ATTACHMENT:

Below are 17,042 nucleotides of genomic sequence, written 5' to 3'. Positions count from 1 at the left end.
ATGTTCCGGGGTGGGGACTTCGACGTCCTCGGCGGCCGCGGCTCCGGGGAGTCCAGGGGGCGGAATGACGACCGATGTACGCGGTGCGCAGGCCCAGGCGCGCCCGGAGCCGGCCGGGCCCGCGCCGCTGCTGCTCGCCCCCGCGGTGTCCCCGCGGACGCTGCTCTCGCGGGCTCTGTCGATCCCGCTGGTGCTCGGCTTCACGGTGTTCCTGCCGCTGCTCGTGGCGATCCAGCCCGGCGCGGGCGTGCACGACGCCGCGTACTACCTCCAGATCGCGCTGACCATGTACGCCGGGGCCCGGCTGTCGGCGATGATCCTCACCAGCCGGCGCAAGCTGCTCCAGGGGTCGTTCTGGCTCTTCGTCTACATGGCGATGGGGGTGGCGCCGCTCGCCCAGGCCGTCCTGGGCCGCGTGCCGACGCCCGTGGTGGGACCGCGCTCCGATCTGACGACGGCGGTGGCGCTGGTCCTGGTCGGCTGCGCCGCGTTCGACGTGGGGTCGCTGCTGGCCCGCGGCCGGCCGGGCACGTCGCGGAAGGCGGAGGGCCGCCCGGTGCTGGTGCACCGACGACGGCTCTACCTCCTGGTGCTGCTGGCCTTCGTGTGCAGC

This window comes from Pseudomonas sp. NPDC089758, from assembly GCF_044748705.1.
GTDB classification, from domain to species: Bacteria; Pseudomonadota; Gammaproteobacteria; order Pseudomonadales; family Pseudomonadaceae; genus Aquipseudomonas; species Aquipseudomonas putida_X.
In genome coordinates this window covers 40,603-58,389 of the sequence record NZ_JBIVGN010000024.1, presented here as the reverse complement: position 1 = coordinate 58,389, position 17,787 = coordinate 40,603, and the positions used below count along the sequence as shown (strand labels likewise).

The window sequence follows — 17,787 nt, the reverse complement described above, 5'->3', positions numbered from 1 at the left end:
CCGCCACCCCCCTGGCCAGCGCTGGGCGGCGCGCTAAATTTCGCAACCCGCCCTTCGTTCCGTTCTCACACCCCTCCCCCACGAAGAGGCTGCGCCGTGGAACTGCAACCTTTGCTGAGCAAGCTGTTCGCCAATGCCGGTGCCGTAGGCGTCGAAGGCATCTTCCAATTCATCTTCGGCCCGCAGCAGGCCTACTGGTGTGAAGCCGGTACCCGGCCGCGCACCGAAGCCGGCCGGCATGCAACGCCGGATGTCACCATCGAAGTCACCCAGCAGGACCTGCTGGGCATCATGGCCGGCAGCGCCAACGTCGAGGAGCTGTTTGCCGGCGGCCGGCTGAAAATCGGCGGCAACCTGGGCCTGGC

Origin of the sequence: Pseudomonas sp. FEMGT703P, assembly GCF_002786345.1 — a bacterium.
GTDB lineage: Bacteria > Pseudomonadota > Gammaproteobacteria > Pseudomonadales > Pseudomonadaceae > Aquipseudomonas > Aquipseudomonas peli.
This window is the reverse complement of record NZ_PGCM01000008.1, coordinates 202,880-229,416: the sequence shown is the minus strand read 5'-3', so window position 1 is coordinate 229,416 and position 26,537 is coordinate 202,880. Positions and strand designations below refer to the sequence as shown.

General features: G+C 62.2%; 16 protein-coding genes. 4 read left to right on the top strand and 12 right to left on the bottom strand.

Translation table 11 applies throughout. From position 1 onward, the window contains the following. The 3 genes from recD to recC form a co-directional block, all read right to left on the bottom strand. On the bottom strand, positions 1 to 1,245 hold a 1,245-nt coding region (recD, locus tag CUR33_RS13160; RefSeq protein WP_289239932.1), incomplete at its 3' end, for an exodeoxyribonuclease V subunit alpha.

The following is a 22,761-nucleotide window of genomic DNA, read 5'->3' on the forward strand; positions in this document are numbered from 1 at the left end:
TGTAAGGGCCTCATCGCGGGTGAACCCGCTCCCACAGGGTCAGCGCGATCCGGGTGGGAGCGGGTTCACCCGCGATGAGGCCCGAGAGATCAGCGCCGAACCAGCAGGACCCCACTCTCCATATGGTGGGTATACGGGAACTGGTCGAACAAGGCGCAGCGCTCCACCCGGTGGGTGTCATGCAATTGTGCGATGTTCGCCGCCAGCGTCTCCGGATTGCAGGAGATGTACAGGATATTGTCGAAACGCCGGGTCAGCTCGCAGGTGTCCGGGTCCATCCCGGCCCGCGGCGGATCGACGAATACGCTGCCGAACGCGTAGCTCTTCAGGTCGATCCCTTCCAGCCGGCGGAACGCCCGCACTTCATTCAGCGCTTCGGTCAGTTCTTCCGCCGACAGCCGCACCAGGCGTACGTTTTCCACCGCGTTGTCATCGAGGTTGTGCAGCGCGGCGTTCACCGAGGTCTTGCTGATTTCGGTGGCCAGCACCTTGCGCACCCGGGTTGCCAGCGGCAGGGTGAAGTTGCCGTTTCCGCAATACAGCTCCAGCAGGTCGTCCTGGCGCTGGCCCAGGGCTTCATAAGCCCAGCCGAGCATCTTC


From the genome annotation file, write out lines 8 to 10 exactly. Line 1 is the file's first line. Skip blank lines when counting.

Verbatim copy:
Origin of the sequence: Pseudomonas sp. FEMGT703P, assembly GCF_002786345.1 — a bacterium.
GTDB lineage: Bacteria > Pseudomonadota > Gammaproteobacteria > Pseudomonadales > Pseudomonadaceae > Aquipseudomonas > Aquipseudomonas peli.
This window is the reverse complement of record NZ_PGCM01000008.1, coordinates 202,880-229,416: the sequence shown is the minus strand read 5'-3', so window position 1 is coordinate 229,416 and position 26,537 is coordinate 202,880. Positions and strand designations below refer to the sequence as shown.